Polycystic ovary syndrome, or PCOS, is a common hormone abnormality that affects around 1 in 10 women.
According to the National Institute of Health, the causes of PCOS are very complex. Lifestyle, genetics and health are all factors that affect PCOS.
"GMA" turned to Dr. Jennifer Ashton, ABC News' chief health and medical correspondent and a practicing OBGYN, to understand how PCOS can affect the body.
1. Reproductive problems
Having PCOS can affect a woman's periods, causing them to occur too close to each other or too far apart. However, a woman can still have normal periods and be diagnosed with PCOS.
Despite what many people think, women with PCOS can and still do become biological mothers.
"Today with reproductive technology, seeing a reproductive endocrinologist, or REI specialist [a specialist in Reproductive Endocrinology and Infertility], women with PCOS absolutely can get pregnant," Ashton said.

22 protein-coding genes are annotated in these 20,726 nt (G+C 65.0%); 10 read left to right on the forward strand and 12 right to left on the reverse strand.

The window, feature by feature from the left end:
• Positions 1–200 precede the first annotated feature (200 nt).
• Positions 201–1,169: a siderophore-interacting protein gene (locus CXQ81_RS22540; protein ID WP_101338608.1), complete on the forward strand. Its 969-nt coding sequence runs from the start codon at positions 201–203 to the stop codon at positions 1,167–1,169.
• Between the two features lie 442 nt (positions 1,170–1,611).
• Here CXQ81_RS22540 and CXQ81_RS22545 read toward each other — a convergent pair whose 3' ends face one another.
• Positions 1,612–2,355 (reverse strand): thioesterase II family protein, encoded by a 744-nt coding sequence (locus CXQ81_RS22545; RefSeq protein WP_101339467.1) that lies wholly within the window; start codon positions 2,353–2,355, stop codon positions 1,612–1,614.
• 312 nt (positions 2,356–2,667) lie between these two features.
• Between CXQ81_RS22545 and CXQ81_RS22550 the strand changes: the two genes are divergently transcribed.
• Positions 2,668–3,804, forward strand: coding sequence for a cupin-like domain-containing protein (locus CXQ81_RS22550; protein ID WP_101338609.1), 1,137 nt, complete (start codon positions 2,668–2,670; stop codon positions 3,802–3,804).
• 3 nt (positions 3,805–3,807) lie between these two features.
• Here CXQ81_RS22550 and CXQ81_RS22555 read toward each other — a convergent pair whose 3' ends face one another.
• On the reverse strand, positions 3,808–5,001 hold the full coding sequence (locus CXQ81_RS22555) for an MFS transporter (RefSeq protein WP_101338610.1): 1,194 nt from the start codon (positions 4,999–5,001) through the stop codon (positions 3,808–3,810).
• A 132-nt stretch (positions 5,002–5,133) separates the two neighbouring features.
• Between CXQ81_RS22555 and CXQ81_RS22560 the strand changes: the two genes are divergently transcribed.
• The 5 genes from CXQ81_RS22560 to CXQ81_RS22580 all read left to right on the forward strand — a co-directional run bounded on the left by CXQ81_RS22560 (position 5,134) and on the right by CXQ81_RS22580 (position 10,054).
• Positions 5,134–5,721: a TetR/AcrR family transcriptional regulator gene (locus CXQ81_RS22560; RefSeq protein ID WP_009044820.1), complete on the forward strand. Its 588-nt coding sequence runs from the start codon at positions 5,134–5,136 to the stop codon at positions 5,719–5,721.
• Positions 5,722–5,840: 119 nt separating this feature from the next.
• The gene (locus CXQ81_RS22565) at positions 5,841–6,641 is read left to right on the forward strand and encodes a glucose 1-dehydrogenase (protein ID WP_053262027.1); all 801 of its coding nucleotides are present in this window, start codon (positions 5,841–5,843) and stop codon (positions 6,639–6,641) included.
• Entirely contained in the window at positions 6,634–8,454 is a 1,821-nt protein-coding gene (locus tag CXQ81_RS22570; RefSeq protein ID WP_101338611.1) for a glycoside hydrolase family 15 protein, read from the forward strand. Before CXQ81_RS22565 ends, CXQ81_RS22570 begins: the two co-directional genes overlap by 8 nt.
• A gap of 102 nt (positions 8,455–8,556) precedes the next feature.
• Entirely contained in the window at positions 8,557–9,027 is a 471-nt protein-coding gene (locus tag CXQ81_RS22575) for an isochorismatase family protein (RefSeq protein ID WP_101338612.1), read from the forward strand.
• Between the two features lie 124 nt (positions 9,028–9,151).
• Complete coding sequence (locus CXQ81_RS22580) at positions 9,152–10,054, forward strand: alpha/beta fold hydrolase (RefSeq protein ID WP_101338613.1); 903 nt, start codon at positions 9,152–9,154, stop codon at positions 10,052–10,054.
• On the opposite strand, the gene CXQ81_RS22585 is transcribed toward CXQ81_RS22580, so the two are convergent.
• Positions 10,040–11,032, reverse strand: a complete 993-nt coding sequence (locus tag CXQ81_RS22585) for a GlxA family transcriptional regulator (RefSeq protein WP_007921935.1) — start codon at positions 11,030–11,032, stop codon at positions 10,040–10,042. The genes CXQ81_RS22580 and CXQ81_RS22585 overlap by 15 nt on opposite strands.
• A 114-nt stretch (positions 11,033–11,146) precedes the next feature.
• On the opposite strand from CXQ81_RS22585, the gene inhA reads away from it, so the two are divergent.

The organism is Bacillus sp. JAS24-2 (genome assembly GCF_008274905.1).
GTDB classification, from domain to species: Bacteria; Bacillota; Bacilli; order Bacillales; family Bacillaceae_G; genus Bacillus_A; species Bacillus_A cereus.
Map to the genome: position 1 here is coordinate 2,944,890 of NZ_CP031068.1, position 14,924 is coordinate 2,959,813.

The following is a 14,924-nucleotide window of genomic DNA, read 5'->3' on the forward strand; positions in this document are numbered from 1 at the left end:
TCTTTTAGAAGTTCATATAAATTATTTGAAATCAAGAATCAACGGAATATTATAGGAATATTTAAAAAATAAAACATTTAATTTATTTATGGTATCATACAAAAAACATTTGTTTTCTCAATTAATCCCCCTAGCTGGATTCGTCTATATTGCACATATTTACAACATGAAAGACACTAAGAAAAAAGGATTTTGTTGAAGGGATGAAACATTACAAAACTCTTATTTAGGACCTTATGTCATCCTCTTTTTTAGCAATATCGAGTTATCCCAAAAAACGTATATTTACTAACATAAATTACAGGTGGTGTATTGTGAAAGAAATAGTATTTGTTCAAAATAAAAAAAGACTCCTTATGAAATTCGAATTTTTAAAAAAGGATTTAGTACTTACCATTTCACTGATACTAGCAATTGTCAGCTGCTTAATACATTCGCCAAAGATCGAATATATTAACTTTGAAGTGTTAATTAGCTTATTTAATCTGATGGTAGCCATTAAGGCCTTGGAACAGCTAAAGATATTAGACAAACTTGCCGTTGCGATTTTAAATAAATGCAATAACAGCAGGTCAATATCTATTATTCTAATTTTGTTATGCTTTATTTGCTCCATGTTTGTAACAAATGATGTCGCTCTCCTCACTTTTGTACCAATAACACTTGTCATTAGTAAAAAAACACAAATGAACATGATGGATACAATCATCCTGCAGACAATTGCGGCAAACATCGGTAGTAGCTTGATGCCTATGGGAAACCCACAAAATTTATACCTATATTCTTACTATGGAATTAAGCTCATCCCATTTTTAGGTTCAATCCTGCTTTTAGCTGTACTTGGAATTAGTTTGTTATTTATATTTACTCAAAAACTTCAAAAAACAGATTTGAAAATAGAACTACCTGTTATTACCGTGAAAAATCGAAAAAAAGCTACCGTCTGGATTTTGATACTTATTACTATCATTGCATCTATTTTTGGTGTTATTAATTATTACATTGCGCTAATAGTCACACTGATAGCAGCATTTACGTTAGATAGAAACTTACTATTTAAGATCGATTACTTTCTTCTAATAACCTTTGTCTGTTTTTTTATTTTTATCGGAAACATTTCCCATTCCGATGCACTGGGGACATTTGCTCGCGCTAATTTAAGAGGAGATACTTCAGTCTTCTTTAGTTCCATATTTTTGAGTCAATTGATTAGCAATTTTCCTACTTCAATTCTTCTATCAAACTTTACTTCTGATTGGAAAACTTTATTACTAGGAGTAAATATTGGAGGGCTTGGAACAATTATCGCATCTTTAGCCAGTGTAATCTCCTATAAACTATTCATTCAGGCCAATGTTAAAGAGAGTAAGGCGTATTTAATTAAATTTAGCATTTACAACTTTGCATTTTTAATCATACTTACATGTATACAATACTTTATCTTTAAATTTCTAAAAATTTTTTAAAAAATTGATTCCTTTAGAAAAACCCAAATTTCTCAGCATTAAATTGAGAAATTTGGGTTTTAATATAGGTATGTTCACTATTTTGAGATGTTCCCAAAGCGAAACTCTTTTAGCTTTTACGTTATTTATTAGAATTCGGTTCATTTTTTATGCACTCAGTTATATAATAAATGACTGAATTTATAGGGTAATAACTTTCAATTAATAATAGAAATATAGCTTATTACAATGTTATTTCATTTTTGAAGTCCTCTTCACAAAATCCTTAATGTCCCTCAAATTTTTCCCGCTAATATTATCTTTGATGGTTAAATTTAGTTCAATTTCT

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2. Metabolic problems
For reasons not entirely understood yet, Ashton said women with PCOS have a five to seven times increased risk of developing Type 2 diabetes later in life.
It is critical for women with PCOS to maintain good nutrition and fitness practices as well as keeping their weight within a healthy range.
Because it's difficult for women with PCOS to metabolize carbohydrates, sticking to a low-carb diet might help improve some symptoms.
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3. Acne and excess body hair
PCOS leads to high testosterone levels, which causes problems such as acne and excessive body hair.
"For women, the presence of acne on their back or chest is a red flag for PCOS," Ashton said.
The good news is that there are a number of treatment options for hormonal acne to lower testosterone levels, such as birth control pills and topical creams.
Excessive body hair may also be seen a lot in women with PCOS but it can be tricky to diagnose. If a woman has excessive hair at the side of their face, chin, upper lip, neck, between the breast, around the nipple or upper inner thigh, those can be signs of PCOS.
Treatment options are available through birth control, creams and laser removal, among others.